Steve Lindsley
(Matthew 2: 1-12)

I have a good seminary friend who keeps a stash of birthday cards in her desk drawer, so when a friend’s birthday slips up on her she doesn’t have to make a mad dash to the store.  Over the years I’ve adopted this practice, and modified it a bit, by having on hand a supply of belated birthday cards.  Because while it’s one thing to be prepared, it’s another thing to be prepared to be late, right?

I brought a few of my favorites to share this morning:

  • Tortoise on front: “So I’m a little slow…” Inside: “What?  Are you in a hurry to get old?”
  • Cute puppy on front: “I missed your birthday…” Inside: “Do I still get cake?”
  • Front: “Sorry I forgot your birthday, but I have this problem with short term memory loss….” Inside: “Sorry I forgot your birthday, but I have this problem with short term memory loss….”

All of which makes me wonder if the Wise Men brought a belated birthday card along with their gifts to baby Jesus – and if so, what kind of card.  That’s because, despite our tendency to lump them together with the shepherds and angels of our annual Christmas pageants, the Wise Men were weeks late getting there – in some traditions, even years late.  I wonder how their belated birthday card would’ve read?  Sorry about the delay, but there was this bright light in the sky, and we couldn’t see a thing!  Or, Yeah, we’re late, but we brought gold and frankincense and myrrh – so we’re good, right?

More on those gifts later.  This coming Wednesday is Epiphany. We don’t talk about Epiphany all that much, probably because it falls on a calendar date – January 6th – rather than a particular Sunday.  It also happens to be right on the heels of all the Christmas hoopla, lost in its large seasonal shadow.

Nevertheless, it is the day we typically recognize the arrival of the Wise Men to Jesus.  So, a few things to note about that.  First, contrary to popular opinion and a hymn we’ll sing in a few minutes, there’s no hard evidence that these visitors from the East were actually “kings.”  Nor is there any indication that there were just three of them – something we’ve probably deduced from the three gifts.

Something else that doesn’t get mentioned much is the role King Herod plays in all this.  He wasn’t actually a king either, although apparently he liked calling himself that.  Herod was the Roman ruler of Judea at the time of Jesus’ birth and was known for being mighty protective of his power.  So you can imagine how he reacted when these wise men from the East came asking about a “king of the Jews” who’d been born right under his nose.  Herod asked the visitors to return to him after finding this new king; and when they don’t, he has every boy aged two and under put to death.  An unspeakable horror for sure, and the reason Jesus and his parents flee to Egypt.

And yet, there all along is the star – the star that shone in the night sky.  That’s the truth in all of this, isn’t it?  That the star is still there, shining its light, showing us the way through the darkness?

After all, the word “epiphany” literally means “a moment of sudden revelation or insight.”  That revelation, that light, came to these men from the East in the form of this bright star – a sign that something had happened; something had changed.  That revelation was confirmed when they traveled to see the reason for the star – and in doing so became the first non-Jews to see Jesus and recognize him as the son of God.  An epiphany.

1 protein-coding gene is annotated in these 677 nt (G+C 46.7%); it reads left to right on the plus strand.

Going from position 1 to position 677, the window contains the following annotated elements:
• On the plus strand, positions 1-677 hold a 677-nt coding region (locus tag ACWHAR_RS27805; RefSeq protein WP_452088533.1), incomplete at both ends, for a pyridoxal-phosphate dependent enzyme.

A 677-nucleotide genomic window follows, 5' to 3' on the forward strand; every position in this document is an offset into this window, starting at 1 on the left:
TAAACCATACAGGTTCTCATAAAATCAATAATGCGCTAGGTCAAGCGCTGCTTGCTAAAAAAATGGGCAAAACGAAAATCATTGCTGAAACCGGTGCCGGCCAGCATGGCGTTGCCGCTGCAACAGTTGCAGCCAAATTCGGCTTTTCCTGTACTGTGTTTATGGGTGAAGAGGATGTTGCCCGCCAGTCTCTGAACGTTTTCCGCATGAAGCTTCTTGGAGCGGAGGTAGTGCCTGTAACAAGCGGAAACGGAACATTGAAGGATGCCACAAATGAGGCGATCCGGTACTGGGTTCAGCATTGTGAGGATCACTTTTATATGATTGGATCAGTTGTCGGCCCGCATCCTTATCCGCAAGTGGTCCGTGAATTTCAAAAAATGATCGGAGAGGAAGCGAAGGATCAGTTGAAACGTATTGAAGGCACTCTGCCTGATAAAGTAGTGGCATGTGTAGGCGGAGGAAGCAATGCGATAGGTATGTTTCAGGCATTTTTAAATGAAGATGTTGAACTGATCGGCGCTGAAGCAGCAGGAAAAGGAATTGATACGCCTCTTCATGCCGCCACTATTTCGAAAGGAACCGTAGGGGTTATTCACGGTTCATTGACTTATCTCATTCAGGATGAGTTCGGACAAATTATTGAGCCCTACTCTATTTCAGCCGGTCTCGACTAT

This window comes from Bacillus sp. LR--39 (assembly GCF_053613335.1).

So what, then, is our epiphany as we approach January 6th?  What is our moment of revelation and insight?  As we look ahead to a brand new year, a blank canvas upon which we write our individual stories and our collective story as the people of God, what new thing is God telling us, directing us toward, shining on us like a bright star in the night sky?

I wonder if, more than anything, our epiphany lies in those very gifts the wise men brought baby Jesus?  Gold – the earth’s most precious metal.  Frankincense – an expensive oil used in religious rites.  And myrrh – tree sap resin fashioned into a lavish ointment.  Wonderful gifts – although granted, they are a bit odd for a newborn baby.  One wonders if Mary smiled the smile of a grateful new parent but in the back of her mind wondered why they couldn’t have checked the registry before they came!

There’s this cute little story about four kids who put on a Christmas pageant for their parents one December evening.  Joseph was played by the oldest son, draped in his father’s bathrobe and mop-handle staff; Mary depicted by his younger sister looking solemn with a sheet-draped head; the angel of the Lord played by the next in line with pillowcase wings.  That left the fourth child, the youngest of the bunch, to play the part of all three wise men, which he did with great pride, at one point proclaiming, I’m all three wise men, and I bring precious gifts of goals, circumstance and mud!

It made their parents laugh, as it did you!  Goals, circumstance and mud.  Although, come to think of it, those are some pretty sweet gifts, aren’t they?

Bringing our GOALS, our vision as a church, prayerfully and faithfully setting priorities and then working by the grace of God to fulfill them.  More than simply doing what we’ve always done, because the church of today has to be more than that.  More than us achieving anything, because ultimately our purpose as the church is to further the mission of the One who has called us here in the first place.